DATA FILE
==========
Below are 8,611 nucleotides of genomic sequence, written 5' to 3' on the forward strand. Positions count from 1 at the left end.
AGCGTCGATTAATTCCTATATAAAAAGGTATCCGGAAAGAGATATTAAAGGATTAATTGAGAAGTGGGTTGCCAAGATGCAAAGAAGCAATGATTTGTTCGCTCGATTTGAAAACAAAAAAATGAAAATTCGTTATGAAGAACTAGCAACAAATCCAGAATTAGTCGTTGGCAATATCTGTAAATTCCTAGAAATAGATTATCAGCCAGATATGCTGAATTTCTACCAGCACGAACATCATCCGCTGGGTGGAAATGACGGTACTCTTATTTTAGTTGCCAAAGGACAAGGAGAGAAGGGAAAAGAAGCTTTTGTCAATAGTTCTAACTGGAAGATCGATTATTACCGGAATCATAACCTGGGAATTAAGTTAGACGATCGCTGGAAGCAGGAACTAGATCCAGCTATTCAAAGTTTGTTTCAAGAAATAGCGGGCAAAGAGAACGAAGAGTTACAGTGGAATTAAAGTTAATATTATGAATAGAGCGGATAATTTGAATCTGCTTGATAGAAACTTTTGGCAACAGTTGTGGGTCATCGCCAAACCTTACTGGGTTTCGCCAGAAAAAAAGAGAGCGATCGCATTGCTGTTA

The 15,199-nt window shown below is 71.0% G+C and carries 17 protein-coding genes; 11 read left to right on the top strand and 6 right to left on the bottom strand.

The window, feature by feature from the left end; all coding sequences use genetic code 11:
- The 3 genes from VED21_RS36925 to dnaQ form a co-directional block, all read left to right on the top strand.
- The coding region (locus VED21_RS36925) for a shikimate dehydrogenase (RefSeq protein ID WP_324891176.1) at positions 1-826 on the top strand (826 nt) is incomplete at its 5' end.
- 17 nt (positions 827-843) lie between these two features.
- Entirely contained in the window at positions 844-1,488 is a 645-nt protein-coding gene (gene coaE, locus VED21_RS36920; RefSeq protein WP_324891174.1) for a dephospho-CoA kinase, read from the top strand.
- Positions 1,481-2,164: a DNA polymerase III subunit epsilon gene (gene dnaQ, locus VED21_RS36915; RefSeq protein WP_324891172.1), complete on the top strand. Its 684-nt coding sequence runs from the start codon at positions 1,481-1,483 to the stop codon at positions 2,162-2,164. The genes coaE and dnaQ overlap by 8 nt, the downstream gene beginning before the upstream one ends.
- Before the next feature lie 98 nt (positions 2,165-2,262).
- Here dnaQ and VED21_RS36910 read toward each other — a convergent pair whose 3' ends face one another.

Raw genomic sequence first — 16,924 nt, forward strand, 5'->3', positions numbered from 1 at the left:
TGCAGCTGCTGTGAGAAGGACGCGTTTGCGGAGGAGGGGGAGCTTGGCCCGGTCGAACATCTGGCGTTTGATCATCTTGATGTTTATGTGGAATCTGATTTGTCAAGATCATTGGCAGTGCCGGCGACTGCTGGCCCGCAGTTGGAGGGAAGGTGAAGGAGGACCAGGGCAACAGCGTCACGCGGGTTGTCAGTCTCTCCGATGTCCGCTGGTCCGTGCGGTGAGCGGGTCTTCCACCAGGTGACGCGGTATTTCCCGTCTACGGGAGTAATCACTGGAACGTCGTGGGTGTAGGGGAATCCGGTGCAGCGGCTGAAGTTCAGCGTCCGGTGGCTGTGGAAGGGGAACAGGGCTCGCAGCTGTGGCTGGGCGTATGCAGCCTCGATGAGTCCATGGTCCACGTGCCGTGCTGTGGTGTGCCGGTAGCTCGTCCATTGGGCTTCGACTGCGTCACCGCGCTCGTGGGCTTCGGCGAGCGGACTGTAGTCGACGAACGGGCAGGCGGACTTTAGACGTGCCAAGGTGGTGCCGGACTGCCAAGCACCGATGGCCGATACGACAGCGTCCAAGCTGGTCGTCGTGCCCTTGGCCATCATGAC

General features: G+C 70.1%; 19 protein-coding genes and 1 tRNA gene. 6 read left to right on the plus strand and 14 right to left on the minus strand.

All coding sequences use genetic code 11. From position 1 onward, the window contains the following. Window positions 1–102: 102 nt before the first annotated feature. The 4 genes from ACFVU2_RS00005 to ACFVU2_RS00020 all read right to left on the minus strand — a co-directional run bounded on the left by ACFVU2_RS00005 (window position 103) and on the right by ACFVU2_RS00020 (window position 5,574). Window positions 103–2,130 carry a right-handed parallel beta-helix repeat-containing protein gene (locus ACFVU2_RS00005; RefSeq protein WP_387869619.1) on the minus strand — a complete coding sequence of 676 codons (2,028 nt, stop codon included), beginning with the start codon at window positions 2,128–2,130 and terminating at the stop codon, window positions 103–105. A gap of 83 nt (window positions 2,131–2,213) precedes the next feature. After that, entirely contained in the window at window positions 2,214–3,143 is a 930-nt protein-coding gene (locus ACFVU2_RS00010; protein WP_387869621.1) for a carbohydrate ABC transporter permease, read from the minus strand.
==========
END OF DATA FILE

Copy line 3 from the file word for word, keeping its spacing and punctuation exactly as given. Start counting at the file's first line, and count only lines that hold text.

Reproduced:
The 15,199-nt window shown below is 71.0% G+C and carries 17 protein-coding genes; 11 read left to right on the top strand and 6 right to left on the bottom strand.